As the city hurtles down fume-filled streets towards the April 2004 deadline for Bharat Stage II, through the cloud of confusion comes one voice of unanimity: oil companies insisting that LPG is the means to a clean-air end and that D-Day is more achievable than absurd.
But the ground reality — the deserted, solitary LPG outlet on Prince Anwar Shah Road — fuels anything but confidence.
The high court, while ordering old vehicles to either switch to LPG or CNG or any other conventional method to reduce auto emission, had also directed oil companies to take the initiative to set up adequate LPG outlets in and around the city.
The state government was asked to monitor the progress in setting up LPG outlets.
“We have already commissioned the first LPG outlet in the city on Prince Anwar Shah Road and work on another 13 pumps is in progress. We expect these 14 LPG outlets to be ready within the high court deadline,’’ said Indian Oil Company (IOC) general manager P.K. Basu.
The 14 LPG pumps will be at Prince Anwar Shah Road, Salt Lake, Belghoria, Alipore, Tollygunge, Rajarhat, Dum Dum airport, Sodepur, Behala, Bishnupur, Beleghata, Garpar, the Kasba connector and Garia.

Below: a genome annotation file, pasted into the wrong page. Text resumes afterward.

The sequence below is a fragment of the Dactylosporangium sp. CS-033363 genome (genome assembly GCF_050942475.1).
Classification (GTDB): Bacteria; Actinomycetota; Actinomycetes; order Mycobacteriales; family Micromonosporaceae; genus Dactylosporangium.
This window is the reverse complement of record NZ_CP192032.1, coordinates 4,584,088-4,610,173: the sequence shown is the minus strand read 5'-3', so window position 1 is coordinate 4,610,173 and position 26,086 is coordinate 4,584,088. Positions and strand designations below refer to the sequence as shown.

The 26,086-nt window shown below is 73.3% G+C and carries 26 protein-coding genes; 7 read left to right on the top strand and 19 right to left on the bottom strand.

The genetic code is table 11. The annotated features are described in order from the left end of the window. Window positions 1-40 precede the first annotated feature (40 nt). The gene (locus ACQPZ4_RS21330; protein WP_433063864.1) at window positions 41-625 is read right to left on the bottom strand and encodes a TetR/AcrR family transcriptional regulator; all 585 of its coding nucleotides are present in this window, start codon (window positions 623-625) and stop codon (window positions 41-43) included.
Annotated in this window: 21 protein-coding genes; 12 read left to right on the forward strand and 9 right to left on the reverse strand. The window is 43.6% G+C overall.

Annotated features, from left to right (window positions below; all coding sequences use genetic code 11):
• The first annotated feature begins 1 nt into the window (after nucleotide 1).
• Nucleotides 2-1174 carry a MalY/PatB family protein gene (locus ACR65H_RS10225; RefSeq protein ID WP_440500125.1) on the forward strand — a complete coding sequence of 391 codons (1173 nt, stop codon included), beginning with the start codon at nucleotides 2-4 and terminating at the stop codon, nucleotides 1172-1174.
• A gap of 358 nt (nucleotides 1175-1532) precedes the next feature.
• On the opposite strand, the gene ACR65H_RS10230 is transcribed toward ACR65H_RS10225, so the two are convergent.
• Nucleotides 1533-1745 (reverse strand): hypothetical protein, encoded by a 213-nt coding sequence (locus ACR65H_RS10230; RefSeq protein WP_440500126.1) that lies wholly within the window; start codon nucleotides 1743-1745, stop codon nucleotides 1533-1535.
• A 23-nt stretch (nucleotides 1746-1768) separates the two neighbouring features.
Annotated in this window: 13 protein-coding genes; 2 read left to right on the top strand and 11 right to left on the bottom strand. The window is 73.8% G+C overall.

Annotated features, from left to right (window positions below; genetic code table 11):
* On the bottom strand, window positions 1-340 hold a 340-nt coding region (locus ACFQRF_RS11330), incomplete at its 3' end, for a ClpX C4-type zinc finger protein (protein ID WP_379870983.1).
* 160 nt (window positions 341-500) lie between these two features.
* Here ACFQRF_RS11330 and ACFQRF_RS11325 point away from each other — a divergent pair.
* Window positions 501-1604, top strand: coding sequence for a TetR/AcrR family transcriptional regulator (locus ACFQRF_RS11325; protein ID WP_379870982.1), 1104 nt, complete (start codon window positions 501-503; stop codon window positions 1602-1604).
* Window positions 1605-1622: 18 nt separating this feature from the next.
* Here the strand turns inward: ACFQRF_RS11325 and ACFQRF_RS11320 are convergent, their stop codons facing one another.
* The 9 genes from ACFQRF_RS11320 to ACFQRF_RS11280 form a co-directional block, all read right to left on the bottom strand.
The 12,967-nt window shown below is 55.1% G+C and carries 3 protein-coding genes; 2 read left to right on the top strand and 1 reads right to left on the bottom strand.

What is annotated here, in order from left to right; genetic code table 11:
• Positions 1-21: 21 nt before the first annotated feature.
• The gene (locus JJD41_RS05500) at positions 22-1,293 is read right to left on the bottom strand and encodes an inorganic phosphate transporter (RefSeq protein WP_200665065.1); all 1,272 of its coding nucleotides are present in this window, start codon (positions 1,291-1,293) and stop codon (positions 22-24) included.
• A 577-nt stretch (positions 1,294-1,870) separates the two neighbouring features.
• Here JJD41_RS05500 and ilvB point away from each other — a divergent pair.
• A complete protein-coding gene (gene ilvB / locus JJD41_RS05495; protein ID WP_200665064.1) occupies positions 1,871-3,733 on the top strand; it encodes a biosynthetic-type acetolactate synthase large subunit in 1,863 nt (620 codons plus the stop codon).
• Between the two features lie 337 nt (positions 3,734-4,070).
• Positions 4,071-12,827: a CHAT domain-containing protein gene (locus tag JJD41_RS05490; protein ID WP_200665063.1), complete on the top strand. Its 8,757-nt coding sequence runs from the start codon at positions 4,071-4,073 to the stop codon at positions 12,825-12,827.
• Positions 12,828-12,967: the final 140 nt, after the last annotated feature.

This is a far cry from the earlier target of 43 LPG outlets by April 2004. Admitting to a slowdown, IOC officials said setting up an LPG outlet required several preventive measures being taken, as per the Indian Explosives Act, and with vehicle-owners reluctant to change their engines, there was no visible demand for the alternative fuel.
“But after the December 12 high court order, we have asked the officers to speed up work and get 14 units ready by the deadline,’’ said Basu.
As using cylinders in vehicles is not permissible, LPG pumps are a must. Of the 14 LPG outlets, IOC will set up five and the other three oil companies three each. “There is no scarcity of LPG and we are ready to supply as much gas as required,” said the IOC general manager.
“We shall set them up in some select petrol pumps with our own investment and the pump-owners will operate them on a commission,’’ added Basu, admitting that pump-owners do not find installing LPG pumps feasible.
Take one look at the LPG outlet on Prince Anwar Shah Road, with no more than 20 takers, and you know why.
Joydeb Sarkar, president of Petroleum Dealers’ Association, elaborates: “There is no surety of returns at the moment. At least Rs 60 lakh has to be invested to set up an LPG pump within an existing outlet. But where is the demand' Just a handful of vehicle-owners have converted their cars from petrol to LPG.”
Sarkar, however, said the gauntlet would be picked up provided the government did its bit: “Let the government force car-owners to change the old engines and we shall lose no time in setting up LPG outlets,’’ he claimed.